Hilarious singer responded to rude YouTube comments about her small boobs. Remember, whenever you see a woman who is talented, smart, artistic, savvy, or a professional in her field, the most important thing about her will still be her looks and you must go out of your way to comment on her appearance!
[Image: “Used high-hippie asks: “Something I have found disgusting with some feminists online is that I show an ad where the man is sexually objectified. Similar to the “Women in a vending machine” ad, there are a few ads with “men in a vending machine” or men in the frozen meat aisle and women pick the one they want (on the plus side, the men were ethnically diverse…). When I protest against it, these feminists say its okay because they’re men. I don’t understand… sexual objectification is not okay…”]
(Made rebloggable by request)
Here’s the thing:
I’m a feminist who is of the mind that a little sexual objectification is probably ok. The thing about sexual objectification is that it should never be the only way that a person or certain groups of people are shown, since everyone is a multifaceted individual whose social group should not be boiled down to stereotypes. Now, women are sexually objectified in the media much more often than men. If you would like to contest this point, I guess you can, but um, I don’t think it would be wise (I mean, even in this original ask you say that there are only “a few” ads which sexually objectify men).
So, there’s that portion of the sexual objectification scenario to consider. When it happens so much more often to women, it is seen that being a sexual object is just part of women. Women become sexual objects to the culture consuming the media, and that has a negative effect on the lives and experiences of real, actual women who are in fact people - not sexual objects (Take Native American women, for example, who are much much much more likely to be sexually assaulted than women of other races - how often are they, or rather, white women appropriating Native culture, posited as sexual objects in the media?). For more information on this, try watching Sut Jhally’s Dream Worlds 3 (Unless there’s been a new one? Anyone know?).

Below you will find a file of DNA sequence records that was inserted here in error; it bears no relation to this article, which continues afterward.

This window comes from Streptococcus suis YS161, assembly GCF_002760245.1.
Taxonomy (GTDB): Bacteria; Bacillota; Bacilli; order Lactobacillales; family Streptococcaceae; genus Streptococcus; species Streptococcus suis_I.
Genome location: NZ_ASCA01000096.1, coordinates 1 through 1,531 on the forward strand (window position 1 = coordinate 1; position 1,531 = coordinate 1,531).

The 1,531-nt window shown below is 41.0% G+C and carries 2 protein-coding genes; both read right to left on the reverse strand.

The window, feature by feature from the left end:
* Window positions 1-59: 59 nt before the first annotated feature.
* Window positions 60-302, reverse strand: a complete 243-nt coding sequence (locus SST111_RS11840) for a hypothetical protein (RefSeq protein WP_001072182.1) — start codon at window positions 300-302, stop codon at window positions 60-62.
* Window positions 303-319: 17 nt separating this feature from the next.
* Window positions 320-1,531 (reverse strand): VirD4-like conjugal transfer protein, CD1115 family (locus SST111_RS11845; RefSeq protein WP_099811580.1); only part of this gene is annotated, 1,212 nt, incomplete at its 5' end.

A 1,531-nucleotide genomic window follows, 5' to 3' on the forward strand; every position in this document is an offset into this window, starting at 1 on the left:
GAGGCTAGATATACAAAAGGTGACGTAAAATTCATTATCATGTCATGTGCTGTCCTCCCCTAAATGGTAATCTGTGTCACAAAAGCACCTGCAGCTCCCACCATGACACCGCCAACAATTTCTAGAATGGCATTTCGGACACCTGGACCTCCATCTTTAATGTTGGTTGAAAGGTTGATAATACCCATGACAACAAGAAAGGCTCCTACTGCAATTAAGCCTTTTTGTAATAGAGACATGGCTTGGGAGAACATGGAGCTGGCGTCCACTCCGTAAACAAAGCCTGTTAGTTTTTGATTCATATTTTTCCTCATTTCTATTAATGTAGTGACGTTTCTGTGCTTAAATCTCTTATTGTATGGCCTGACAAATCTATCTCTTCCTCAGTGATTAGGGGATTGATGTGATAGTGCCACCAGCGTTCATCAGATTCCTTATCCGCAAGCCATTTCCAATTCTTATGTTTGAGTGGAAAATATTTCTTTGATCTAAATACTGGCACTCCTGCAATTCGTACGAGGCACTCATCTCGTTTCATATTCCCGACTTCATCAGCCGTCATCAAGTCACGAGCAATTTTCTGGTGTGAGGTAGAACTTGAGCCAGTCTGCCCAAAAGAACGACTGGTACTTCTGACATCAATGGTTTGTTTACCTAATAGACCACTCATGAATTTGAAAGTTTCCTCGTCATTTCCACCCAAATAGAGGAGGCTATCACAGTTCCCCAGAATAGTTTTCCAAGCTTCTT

The other thing to consider is ownership of the social narrative. Who owns the means to produce content which shapes our culture? (Hint: By and large, it’s not women, especially not WOC) So, in the current model, men are creating and/or approving for creation media which sexually objectifies women on a much larger scale than media that sexually objectifies men. You don’t see a problem with this? Essentially, women are not creating the social narrative about themselves, and it’s been that way for ages.
So, that’s the thing. A little sexual objectification here and there is not as harmful for people who are in power - currently that’s white dudes. And were everyone to share in power equally, a little sexual objectification here and there of women or anyone probably wouldn’t be that harmful. Mostly because everyone else would have the ability to equally access media production and change the narrative of their social group as they see fit. The overall message about them would be more varied. But the problem as it stands today is that white men are creating everyone else’s stories for the most part, and currently women’s story is that they are sexual objects for heterosexual male consumption. I go a little more into ownership of production and diversity of social narratives in this ask in the FAQ.